Euro Holds at Two-Year High as Markets Reprice Inflation and Political Risks

The euro held its ground at a two-year high against the U.S. dollar Friday as the greenback tumbled amid reprots that Donald Trump’s legal team may look to allow the President to pardon himself amid ongoing probes into Russia’s election meddling.

The euro has gained around 6% against the dollar since late last month when European Central Bank President Mario Draghi told an audience of central bankers an economists in Sintra, Portugal, that the threat of deflation is gone and “reflationary forces” allowed him to be more confident that consumer price pressures would soon resurface. 

The speech ignited a raft of similar signalling from global central bankers that the so-called “era of cheap money” may be coming to an end, particularly in Europe.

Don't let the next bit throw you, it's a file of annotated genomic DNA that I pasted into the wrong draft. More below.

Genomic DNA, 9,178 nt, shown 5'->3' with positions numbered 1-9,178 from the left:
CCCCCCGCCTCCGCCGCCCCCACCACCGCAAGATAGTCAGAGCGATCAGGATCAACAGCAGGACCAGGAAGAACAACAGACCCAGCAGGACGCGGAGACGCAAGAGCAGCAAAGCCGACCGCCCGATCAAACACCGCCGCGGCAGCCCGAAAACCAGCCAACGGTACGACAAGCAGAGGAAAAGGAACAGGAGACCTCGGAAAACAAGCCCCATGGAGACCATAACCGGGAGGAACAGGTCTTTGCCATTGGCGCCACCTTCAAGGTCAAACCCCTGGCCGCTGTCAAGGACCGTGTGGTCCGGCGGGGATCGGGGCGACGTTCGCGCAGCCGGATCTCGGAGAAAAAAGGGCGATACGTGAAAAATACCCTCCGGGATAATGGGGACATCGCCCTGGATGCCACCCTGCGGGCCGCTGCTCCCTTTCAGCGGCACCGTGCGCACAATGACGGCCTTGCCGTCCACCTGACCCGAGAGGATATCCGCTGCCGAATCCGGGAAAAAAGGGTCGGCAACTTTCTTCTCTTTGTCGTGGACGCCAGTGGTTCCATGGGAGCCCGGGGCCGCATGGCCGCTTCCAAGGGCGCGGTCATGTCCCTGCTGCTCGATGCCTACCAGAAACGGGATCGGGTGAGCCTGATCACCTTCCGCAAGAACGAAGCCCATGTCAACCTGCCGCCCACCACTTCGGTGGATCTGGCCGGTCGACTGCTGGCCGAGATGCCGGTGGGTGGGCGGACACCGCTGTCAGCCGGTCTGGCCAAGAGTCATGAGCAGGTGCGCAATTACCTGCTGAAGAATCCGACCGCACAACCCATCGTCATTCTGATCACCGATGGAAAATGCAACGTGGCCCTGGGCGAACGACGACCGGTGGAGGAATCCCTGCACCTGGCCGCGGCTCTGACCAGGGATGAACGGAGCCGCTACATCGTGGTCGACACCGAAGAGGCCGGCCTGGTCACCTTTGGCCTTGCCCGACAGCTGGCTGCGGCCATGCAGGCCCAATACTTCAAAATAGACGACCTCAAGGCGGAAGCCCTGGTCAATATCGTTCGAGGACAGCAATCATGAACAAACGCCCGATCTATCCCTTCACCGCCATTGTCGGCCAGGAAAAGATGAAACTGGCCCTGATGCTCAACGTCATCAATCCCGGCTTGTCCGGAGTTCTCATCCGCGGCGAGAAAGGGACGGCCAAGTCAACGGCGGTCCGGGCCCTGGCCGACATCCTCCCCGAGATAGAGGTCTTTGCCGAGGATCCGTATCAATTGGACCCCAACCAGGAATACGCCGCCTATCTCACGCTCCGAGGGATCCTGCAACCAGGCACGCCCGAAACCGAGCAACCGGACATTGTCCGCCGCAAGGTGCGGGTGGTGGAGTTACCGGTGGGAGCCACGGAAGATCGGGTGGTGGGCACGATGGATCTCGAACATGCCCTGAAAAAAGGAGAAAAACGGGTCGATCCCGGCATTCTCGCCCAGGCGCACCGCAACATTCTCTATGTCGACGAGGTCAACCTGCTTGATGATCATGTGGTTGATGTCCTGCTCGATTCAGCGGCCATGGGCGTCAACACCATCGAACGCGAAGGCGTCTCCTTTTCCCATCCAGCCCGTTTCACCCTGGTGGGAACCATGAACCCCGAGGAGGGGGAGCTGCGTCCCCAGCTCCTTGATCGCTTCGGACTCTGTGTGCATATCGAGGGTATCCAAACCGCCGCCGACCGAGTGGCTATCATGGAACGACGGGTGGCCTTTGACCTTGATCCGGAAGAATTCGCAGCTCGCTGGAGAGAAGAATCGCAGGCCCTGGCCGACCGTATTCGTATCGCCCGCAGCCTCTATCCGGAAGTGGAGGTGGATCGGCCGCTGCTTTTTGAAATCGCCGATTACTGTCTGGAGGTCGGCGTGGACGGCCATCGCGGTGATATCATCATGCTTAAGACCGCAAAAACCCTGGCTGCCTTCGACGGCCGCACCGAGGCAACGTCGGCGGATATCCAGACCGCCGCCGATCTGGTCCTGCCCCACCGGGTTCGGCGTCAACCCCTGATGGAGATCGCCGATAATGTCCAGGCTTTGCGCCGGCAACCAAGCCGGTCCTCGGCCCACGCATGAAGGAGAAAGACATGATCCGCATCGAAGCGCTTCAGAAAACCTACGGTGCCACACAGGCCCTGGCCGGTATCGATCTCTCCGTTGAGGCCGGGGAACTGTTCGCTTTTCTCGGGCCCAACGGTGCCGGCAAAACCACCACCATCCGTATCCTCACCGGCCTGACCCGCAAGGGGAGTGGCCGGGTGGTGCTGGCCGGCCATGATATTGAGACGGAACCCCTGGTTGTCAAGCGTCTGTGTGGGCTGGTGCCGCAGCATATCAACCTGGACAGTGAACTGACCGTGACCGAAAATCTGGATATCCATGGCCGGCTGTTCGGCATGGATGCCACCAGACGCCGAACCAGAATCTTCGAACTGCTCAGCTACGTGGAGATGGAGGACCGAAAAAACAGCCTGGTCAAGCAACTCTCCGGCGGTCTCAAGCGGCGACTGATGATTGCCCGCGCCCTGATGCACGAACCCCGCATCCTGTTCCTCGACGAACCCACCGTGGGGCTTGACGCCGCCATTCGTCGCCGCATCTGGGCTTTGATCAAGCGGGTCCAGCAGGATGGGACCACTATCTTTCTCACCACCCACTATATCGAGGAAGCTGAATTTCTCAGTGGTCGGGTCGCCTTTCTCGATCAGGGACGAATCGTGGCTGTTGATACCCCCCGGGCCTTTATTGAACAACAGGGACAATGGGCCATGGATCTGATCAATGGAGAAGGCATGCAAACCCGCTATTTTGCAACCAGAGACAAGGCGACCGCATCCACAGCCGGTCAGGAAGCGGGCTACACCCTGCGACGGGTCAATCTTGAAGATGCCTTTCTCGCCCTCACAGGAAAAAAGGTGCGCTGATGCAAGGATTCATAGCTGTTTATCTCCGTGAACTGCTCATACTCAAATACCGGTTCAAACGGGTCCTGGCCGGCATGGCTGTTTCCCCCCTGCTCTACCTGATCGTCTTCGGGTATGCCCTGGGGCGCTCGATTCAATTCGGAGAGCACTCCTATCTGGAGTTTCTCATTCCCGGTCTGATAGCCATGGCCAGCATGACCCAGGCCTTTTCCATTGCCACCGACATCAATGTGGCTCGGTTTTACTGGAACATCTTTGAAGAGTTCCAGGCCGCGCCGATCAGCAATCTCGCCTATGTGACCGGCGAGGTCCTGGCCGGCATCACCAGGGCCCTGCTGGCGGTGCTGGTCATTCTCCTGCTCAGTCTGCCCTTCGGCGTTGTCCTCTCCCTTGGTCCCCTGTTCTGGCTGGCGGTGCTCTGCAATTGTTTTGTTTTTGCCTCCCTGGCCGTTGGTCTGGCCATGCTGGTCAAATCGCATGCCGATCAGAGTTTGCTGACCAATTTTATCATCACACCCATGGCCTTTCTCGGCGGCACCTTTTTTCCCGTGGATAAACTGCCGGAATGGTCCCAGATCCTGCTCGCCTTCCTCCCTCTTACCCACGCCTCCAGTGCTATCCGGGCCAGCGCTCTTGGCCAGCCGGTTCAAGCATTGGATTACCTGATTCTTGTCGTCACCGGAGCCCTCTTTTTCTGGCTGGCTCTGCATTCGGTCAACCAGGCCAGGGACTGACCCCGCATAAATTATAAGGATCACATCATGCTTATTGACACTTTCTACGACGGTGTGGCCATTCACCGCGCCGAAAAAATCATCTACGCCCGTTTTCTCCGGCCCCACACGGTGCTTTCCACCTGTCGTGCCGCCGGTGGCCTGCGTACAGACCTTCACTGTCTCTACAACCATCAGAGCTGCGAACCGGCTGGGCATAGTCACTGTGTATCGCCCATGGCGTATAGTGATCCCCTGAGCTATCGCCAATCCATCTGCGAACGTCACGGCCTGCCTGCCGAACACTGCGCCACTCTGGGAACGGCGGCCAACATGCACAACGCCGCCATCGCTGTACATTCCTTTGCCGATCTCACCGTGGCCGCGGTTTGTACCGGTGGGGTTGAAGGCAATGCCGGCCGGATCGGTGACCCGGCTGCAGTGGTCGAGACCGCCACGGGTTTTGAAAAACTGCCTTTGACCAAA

Benchmark 10-year German government bonds, known as bunds, have seen yields rise 20 basis points to 0.5% since then while the single currency has gone from 1.0911 to 1.1650 in late Friday trading as investors re-priced inflation risks in both the region’s biggest economy and the broader Eurozone. 

In fact, reference to the euro’s recent gains sent the currency higher again Thursday as investors bet that Draghi and his colleagues are pleased with the advances and the faith that investors are showing in the region’s broader recovery.

“The repricing of the exchange rate has received some attention during the various exchanges of views, and in various ways,” Draghi said. “That’s been something that, just as I said, has received some attention.”

Friday’s advance was helped by a New York Times and Washington Post report that Trump’s team is “scouring” the personal and professional backgrounds of investigators working for Special Counsel Robert Mueller in an effort to thwart his expanding probe into alleged links between Russia and the President’s business empire.

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